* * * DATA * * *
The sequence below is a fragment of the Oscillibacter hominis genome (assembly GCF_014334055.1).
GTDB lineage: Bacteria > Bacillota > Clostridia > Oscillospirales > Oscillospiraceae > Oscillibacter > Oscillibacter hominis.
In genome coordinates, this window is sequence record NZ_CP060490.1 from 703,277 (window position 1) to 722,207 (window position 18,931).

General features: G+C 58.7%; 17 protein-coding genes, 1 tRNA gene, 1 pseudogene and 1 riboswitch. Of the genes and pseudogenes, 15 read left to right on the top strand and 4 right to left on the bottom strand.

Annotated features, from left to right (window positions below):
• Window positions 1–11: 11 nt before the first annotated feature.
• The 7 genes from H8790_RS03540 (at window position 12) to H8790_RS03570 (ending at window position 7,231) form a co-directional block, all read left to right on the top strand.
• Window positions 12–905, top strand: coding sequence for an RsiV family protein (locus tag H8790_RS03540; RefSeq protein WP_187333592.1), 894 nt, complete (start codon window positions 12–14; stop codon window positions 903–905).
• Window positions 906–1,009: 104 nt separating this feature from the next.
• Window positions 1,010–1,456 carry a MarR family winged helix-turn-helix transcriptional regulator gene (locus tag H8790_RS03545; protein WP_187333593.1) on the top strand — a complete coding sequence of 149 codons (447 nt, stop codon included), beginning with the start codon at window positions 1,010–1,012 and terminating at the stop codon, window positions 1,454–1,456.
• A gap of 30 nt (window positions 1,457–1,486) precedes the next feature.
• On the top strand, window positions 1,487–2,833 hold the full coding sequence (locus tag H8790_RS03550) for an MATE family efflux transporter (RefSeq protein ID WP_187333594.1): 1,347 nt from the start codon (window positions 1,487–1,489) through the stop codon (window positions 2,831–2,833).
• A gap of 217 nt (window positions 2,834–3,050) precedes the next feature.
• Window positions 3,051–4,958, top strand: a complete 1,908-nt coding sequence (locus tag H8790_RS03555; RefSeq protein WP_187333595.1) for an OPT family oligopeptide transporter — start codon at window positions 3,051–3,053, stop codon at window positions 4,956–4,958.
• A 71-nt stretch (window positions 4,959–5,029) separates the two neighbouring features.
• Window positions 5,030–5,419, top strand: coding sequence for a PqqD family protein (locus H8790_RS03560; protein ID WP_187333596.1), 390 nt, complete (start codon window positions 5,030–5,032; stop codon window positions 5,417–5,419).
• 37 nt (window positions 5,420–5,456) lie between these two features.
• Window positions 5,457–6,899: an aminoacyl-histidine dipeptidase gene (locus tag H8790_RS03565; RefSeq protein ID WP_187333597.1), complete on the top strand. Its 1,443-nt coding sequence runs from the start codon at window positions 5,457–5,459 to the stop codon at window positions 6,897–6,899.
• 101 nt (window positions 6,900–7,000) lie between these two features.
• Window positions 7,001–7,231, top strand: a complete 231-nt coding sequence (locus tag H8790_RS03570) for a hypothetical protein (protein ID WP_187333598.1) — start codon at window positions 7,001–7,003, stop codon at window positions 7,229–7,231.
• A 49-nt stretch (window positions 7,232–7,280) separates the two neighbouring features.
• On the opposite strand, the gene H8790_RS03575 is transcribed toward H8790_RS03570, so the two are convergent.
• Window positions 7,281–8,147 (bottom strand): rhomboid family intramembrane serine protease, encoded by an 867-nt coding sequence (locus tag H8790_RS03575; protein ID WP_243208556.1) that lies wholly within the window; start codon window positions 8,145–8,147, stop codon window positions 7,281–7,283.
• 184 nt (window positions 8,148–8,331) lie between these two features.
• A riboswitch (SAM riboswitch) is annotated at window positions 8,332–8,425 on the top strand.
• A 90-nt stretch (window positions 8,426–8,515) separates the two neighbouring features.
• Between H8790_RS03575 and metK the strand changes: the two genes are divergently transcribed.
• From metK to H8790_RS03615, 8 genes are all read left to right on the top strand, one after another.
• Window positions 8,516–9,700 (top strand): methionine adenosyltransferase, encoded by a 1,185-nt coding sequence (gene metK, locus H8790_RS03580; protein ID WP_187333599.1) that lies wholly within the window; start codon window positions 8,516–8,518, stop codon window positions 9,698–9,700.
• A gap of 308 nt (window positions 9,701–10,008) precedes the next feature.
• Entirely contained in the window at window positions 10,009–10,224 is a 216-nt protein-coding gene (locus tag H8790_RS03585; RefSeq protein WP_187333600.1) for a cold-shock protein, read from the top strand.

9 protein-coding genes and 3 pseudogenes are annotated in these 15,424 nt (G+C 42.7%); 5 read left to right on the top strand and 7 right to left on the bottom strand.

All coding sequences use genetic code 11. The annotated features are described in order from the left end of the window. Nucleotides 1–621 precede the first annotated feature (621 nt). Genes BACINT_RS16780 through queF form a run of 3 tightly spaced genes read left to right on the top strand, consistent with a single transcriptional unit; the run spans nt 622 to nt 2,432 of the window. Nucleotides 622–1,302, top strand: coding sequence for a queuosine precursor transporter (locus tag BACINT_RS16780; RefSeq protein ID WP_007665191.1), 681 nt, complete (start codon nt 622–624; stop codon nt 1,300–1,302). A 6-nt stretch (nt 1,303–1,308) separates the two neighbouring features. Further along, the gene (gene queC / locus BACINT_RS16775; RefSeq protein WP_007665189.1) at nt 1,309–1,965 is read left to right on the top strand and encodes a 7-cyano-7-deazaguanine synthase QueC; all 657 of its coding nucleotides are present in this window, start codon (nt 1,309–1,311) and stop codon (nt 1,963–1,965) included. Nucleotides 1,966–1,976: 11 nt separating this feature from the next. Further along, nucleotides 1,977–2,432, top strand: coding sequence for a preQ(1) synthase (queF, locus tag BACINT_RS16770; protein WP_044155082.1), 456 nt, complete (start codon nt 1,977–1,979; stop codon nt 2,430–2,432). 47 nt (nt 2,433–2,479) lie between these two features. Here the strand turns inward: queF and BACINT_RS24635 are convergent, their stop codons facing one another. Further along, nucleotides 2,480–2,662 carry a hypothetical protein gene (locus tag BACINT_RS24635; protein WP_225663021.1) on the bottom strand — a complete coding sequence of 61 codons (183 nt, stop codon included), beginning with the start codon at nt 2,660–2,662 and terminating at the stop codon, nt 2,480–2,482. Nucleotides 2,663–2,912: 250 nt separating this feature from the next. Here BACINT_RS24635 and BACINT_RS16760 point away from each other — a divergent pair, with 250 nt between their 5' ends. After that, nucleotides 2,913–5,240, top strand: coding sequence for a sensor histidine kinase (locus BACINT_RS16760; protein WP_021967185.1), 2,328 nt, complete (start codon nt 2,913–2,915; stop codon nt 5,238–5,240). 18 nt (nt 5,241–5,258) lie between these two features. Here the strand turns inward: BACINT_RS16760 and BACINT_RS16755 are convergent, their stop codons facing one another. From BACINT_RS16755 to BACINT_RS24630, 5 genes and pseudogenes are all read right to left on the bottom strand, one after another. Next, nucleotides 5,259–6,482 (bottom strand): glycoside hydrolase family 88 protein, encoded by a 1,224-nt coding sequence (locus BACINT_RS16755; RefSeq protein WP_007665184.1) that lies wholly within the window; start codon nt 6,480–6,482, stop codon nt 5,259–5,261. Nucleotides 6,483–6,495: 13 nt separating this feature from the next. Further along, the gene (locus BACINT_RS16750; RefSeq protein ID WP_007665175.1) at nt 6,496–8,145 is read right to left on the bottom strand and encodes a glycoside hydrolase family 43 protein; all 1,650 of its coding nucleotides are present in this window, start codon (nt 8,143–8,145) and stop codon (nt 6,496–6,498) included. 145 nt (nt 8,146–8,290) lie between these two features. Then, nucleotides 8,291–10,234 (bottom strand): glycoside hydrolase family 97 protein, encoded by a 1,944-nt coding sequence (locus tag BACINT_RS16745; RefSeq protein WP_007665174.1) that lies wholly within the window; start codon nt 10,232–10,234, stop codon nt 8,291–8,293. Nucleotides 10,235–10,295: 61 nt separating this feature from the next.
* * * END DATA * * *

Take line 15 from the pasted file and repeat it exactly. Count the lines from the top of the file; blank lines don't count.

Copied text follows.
• A 71-nt stretch (window positions 4,959–5,029) separates the two neighbouring features.